Merogenomics Inc. can provide access to a genetic counselor for a fee.  

Counseling is provided by telephone or video; both methods have been shown to be practical alternatives to traditional face-to-face counseling. Counseling session is billed per one hour time slots.


Relationship Between Genetic Counselor and Physician

Genetic counseling is an independent service and is not included in what the ordering physician provides to the client. The ordering physician's role is to:

  • Properly accumulate evidence in favour of DNA testing, such as family and personal medical history, and then to order the test for the client by filling in and signing the test requisition form
  • Receive the DNA test results on behalf of the client/patient and deliver the results to the client/patient in the context of their medical history
  • Develop a medical management plan in the context of considering one’s existing medical history and their DNA test findings
  • Send the client/patient to a genetic counselor (if DNA testing is obtained privately outside of healthcare system, this option might not be available and the client/patient will have to seek independent access to genetic counseling)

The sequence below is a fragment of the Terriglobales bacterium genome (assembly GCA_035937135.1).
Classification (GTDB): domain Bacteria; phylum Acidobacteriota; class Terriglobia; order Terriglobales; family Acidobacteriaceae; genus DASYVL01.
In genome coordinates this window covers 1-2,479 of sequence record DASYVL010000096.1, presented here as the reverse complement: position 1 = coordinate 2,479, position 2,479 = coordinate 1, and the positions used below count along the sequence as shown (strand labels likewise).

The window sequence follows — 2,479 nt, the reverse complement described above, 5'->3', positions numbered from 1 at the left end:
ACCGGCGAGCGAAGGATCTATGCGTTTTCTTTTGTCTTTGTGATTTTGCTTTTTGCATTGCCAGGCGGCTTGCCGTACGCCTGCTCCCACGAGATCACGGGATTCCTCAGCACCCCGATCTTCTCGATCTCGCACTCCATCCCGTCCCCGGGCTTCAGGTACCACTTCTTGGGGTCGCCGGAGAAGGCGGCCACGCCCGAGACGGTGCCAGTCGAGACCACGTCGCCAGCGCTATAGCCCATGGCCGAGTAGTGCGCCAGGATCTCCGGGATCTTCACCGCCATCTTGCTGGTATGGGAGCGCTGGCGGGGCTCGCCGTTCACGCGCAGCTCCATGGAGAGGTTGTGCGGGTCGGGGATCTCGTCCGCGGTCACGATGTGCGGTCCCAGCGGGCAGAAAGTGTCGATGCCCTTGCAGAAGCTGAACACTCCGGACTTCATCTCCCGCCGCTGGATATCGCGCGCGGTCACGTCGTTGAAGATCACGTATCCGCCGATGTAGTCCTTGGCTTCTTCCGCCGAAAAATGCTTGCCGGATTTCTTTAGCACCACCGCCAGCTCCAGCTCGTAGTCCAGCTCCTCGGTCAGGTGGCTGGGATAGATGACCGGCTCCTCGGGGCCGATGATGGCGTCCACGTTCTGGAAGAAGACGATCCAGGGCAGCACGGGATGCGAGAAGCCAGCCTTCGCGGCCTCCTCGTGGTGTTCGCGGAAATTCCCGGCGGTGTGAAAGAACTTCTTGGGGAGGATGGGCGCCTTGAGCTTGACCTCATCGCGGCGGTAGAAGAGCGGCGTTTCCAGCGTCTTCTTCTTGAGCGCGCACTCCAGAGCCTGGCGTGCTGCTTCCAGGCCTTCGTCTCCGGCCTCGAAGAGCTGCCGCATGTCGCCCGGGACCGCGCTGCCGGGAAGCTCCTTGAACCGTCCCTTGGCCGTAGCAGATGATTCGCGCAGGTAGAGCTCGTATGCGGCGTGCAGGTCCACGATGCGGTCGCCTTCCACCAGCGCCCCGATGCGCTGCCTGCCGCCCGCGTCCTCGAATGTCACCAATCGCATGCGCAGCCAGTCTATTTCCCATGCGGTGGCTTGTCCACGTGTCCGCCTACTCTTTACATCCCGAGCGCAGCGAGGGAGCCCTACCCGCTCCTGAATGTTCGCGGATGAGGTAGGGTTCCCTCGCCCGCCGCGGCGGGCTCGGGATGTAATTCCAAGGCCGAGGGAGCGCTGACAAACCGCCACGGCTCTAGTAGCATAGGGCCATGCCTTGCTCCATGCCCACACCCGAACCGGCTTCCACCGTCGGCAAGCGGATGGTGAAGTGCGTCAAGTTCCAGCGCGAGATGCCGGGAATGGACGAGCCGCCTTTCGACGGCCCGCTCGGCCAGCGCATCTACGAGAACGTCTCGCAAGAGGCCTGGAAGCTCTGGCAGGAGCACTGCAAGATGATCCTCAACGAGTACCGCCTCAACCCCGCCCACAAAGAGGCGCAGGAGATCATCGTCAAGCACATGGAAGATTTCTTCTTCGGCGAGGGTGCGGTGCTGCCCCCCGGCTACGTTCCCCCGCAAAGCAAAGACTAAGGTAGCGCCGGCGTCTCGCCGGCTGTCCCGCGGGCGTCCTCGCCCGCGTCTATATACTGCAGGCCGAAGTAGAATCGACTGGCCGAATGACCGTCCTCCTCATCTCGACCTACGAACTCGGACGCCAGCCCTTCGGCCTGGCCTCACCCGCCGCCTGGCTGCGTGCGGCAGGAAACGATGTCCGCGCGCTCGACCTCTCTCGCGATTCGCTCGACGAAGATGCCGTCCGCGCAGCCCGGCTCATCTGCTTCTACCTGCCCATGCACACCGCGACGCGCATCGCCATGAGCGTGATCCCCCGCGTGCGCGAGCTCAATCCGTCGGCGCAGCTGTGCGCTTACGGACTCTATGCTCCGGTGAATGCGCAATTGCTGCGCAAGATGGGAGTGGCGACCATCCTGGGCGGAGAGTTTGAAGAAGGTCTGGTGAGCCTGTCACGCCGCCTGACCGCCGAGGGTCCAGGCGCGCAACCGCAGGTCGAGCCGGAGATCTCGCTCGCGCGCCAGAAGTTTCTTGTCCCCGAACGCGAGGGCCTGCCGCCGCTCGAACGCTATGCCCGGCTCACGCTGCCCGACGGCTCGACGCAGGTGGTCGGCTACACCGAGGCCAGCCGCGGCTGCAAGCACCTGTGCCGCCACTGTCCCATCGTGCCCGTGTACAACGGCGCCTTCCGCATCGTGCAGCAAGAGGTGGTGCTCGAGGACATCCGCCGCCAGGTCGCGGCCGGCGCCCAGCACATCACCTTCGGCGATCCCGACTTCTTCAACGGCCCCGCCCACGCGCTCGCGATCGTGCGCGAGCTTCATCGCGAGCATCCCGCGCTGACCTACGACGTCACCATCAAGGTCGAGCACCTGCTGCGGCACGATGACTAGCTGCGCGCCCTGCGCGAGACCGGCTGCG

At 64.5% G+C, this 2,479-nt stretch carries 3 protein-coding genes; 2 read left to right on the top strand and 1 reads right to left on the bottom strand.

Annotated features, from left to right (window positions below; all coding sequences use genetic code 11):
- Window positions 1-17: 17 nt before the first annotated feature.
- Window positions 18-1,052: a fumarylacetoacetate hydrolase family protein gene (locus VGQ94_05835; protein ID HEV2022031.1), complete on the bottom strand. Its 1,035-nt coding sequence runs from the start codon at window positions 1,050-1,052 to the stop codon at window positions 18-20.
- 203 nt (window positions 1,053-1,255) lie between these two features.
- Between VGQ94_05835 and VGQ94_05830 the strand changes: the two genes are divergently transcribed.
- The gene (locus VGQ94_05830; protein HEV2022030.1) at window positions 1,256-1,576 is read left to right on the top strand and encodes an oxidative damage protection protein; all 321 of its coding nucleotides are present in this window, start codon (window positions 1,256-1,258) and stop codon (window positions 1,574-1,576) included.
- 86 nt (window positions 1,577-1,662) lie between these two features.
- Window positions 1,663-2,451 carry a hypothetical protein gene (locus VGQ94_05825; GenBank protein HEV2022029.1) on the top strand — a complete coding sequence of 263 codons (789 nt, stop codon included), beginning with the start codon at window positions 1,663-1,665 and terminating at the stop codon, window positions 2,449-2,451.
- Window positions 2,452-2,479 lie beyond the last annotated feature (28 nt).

• Adapt a medical management plan based on the genetic counselor’s report


A genetic counselor will play very different role from the physician and will be able to address the DNA test results for the following purposes:

  • To inform the patient/client about the risk of disease development and potential outcomes, along with determining the risk of inheritance by future generations
  • Assess the proposed medical management by the ordering physician for an appropriate fit to a given condition


If pathogenic or likely pathogenic variants are reported to the physicians, all physicians should require their patients to see a genetic counselor. This is also true if a couple planning to have children discover they are carriers of mutations in the same genes which are linked to disease development.